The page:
I find that interesting, as I am/was/will be working on something similar. Do you have any more information about it avaliable (a website? some screenshots)? Just curious. You don't have to answer if you don't want to share that.

Sorry for the off-topic.

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Quote:
Original post by no hit wonder
Any ideas? What can be done to allow small weapons, like pistols or compact smg's, to retain thier usefulness in a game that also features a selection of rifles and larger weapons.


In a past FPS i was working on we got very good feedback on our rifle/pistol balance:
1) Give the pistols a good damage ammount - equal to that of a rifle!
2) Give rifles a small "spray cone" (so they hit allmost where you aim)
3) But give rifles a large ammount of recoil (so its hard to stay on target once you start shooting)
4) Give pistols a large "spray cone" (so they dont allways land close to the crosshair)
5) Give pistols a small amount of recoil (so you can keep your aim on target while blasting away).

This makes rifles suited to long range, as you can aim properly, then shoot in bursts and you will hit your target.
It also makes pistols suited to close range, as the large spray cone means you can't hit targets at long range, but the low recoil makes it easy to pump a clip into a close target.

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I'm a huge fan of XCOM and the newer UFO series (I believe they are clerically unrelated, but it's obvious that UFO is a spiritual successor to XCOM).

Now, without knowing anything about your specific design ideas, it's hard to say exactly how to give sidearms a niche-advantage over rifles. But everyone here has said more or less the same thing; sidearms are maneuverable and can be used in otherwise awkward situations.

So, if you're using a time-points model, sidearms should generally be less expensive to use, reload, and move with. If you're using continuous time (like in UFO) then things like movement speed and time to aim and fire weapons could be modified.

Another though I had is that a character should be able to carry more ammo for his/her sidearm than for a rifle. Again, I don't know what your inventory model is, but having greater encumbrance from larger ammo types, and making encumbrance have some significant effect on outcome would be good.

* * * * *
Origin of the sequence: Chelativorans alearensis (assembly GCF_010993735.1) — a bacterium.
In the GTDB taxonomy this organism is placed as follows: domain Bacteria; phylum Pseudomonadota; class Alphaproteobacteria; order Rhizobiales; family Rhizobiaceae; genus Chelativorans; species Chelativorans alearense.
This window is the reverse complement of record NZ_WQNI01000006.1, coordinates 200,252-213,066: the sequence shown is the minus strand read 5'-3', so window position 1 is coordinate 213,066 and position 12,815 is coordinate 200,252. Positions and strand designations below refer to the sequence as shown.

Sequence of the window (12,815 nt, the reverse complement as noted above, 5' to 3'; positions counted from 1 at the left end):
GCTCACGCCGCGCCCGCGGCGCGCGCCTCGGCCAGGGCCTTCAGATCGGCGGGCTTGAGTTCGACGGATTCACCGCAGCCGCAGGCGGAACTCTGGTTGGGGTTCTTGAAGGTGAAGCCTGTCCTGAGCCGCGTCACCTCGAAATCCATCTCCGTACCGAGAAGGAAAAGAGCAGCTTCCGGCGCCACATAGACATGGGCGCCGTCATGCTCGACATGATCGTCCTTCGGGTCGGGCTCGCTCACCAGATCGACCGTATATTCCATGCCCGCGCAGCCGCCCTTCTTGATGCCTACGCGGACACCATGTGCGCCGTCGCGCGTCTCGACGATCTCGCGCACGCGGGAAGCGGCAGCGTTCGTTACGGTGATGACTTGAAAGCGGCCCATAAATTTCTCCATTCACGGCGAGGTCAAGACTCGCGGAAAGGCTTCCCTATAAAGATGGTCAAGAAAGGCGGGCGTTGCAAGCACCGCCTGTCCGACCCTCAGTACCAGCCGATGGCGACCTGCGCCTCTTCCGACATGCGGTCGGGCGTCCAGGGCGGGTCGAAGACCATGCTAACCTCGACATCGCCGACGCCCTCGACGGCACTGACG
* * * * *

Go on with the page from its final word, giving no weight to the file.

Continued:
One thing I loved from UFO: Aftershock was taking a fast moving character with throwing knives, they were not particularly powerful weapons, but there's something to be said for the stealth that they award you. So that's another thought; it's easier to be stealthy when you're carrying small weapons.

I'd love to see what you're working on, web-site?

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Play Halo. Not Halo 2, the original. The pistol is useful even though you can have an assualt rifle, a shotgun, a sniper rifle, rocket launcher, and a bunch of crazy alien stuff. It's just the best all around weapon. Everything else is only good at one thing, if anything (needler...), but the pistol is just the best utilitarian weapon. It is technically a sidearm still because in most situations you'll want to use a specialized weapon, but you'll always come back to the pistol.

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Quote:
Original post by balohna
Play Halo. Not Halo 2, the original. The pistol is useful even though you can have an assualt rifle, a shotgun, a sniper rifle, rocket launcher, and a bunch of crazy alien stuff. It's just the best all around weapon. Everything else is only good at one thing, if anything (needler...), but the pistol is just the best utilitarian weapon. It is technically a sidearm still because in most situations you'll want to use a specialized weapon, but you'll always come back to the pistol.

I agree that the pistol in Halo 1 was the absolute essential weapon. You could pretty much kill anything with it. But I think the SMG was very unbalanced. Actually, compared to all of the other weapons, it was almost worthless. It didn't really make a lot of sense that one pistol head shot kills while six SMG head shots does not. Personally, I would have thought an SMG would have been the most ideal weapon in an environment like Halo, so perhaps that's why they turned down its potential by unrealistic degrees.

I've always had a thing for seemingly-primitive earth-based projectile weapons. Even in games like Halo and X-Com, I always get a lot more satisfaction from firing off lead than I do plasma or lasers.